This is an interview I conducted with writer/artist, Eric Powell (creator of The Goon, Chimichanga, and Billy the Kid’s Old Timey Oddities) back in October of 2004. I no longer remember why it wasn’t published on any of the sites I was contributing to at the time and, based on the intro I wrote below, that reason is likely lost to posterity. It only ever saw the light of day when I eventually threw it up on Blogger just to get it out into the world. I don’t know if anybody really saw it there, but it’s pretty doubtful.
As a fan of Eric’s work it was still satisfying to get a chance to talk to him, even if only by e-mail, and I think it turned out pretty decent for what it is.
Sometime near the end of last year (I think it was Halloweenish) I did an e-mail interview with Eric Powell, writer and artist of the fabulously kooky, The Goon. The interview, for various reasons, never saw the light of day and is probably no longer ‘current’ enough to find its way onto any proper comic book websites. I was going to run it on Meanwhile… since it’s supposed to be the kind of place where I can do that, but I figured I’d publish it here first and give anyone who reads this blog the chance to check it out first.
Now, I should qualify that the interview was done as a sort of 20 questions by e-mail, so it’s not terribly conversational. Still, I’m happy with how it turned out, overall, and it was fun swapping e-mails with Eric for a bit.
I hope you like the piece…
MIKE JOZIC:The Goon is now in it’s third incarnation as part of DHC’s loosely affiliated horror line of books. How exactly did Scott Allie lure you to the Dark Side, if you’ll pardon the pun?
ERIC POWELL: Money. No. Yes, money. Actually it was to get some of the work off my back so I could just worry about making the comic.
JOZIC: The horror genre seems to have made quite the comeback in the last couple of years – as far as the comic-book industry is concerned, anyways – and I wondered if you might have any thoughts on why that might be?
POWELL: Because there is better material coming out.
JOZIC: Did you have the background for the character and the world of The Goon worked out well before starting, or has it grown quite a bit from the first issue?
POWELL: It’s definitely changed as I’ve gone along. It’s evolved with me as I’ve grown as a writer and artist. It’s always been about me being able to do what I want to do so it will probably keep changing.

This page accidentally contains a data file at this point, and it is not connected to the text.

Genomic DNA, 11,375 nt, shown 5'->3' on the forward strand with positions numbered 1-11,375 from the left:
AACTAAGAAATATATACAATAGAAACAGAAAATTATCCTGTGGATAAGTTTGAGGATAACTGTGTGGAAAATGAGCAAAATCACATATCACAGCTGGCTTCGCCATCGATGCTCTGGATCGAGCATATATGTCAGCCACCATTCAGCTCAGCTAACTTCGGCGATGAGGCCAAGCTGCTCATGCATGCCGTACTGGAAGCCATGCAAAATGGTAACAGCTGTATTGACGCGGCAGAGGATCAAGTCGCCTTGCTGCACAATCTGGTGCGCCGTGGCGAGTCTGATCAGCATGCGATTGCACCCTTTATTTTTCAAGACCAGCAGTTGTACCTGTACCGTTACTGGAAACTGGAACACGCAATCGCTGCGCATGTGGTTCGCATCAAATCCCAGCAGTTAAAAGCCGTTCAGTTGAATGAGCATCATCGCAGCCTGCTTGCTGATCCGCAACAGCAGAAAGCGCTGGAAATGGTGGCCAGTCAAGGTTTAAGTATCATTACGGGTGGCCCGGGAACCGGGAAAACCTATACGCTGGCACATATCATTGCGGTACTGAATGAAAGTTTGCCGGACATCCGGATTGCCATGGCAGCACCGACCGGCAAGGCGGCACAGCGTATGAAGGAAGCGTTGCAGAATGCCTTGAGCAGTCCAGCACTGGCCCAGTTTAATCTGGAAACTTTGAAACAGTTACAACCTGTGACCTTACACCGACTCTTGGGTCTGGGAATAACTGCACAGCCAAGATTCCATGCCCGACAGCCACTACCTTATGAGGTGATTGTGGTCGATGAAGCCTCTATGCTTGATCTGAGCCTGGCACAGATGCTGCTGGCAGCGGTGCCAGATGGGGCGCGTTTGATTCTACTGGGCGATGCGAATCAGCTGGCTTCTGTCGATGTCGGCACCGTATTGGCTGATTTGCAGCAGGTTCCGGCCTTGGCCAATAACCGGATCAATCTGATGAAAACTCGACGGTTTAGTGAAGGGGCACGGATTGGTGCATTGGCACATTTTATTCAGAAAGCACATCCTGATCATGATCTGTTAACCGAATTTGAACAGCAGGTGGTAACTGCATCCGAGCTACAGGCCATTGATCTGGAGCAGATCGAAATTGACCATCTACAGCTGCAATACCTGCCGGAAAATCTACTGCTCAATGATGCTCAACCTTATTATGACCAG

JOZIC: When Franky and Goon are driving around or mowing down Zombies with their car, I get a real Sam & Max vibe off of the book. Has Steve Purcell been an influence on the tone or humour of the book?
POWELL: Actually, I’m unfamiliar with that book. I’ll have to look it up.
JOZIC: I think you’ve made reference to chickens in one form or another at least once per issue since the Avatar run. What’s the obsession with poultry?
POWELL: Mmmm. Chicken. I never noticed that. I guess chickens are funny to me.
JOZIC: You’ve got a little bit of everything in The Goon, but I wondered what your favourite type of monster was?
POWELL: The tragic monsters are the most interesting to me. The misunderstood outcast. It’s kind of boring if it’s just an evil monster.
JOZIC: What would be your top 5 monster movie picks?
POWELL: Uhm…that’s hard. Bride of Frankenstein, The Thing (original and remake), Evil Dead 2, Night of the living Dead, & Creature from the Black Lagoon.
JOZIC: Will Psychic Seal ever get his own one-shot or series?
JOZIC: Do you listen to any music while drawing or writing the book?
POWELL: I listen to a lot of music while I draw. Tom Waits is a good one to draw Goon to.
JOZIC: If it had one, what would the soundtrack for The Goon sound like?
POWELL: It would sound like a mix of 50’s monster movie music and Tom Waits.
JOZIC: Your bi-monthly schedule has you landing on both Halloween and Christmas. Did you sit down at the beginning and plan it out that way when you worked out your schedule with DHC?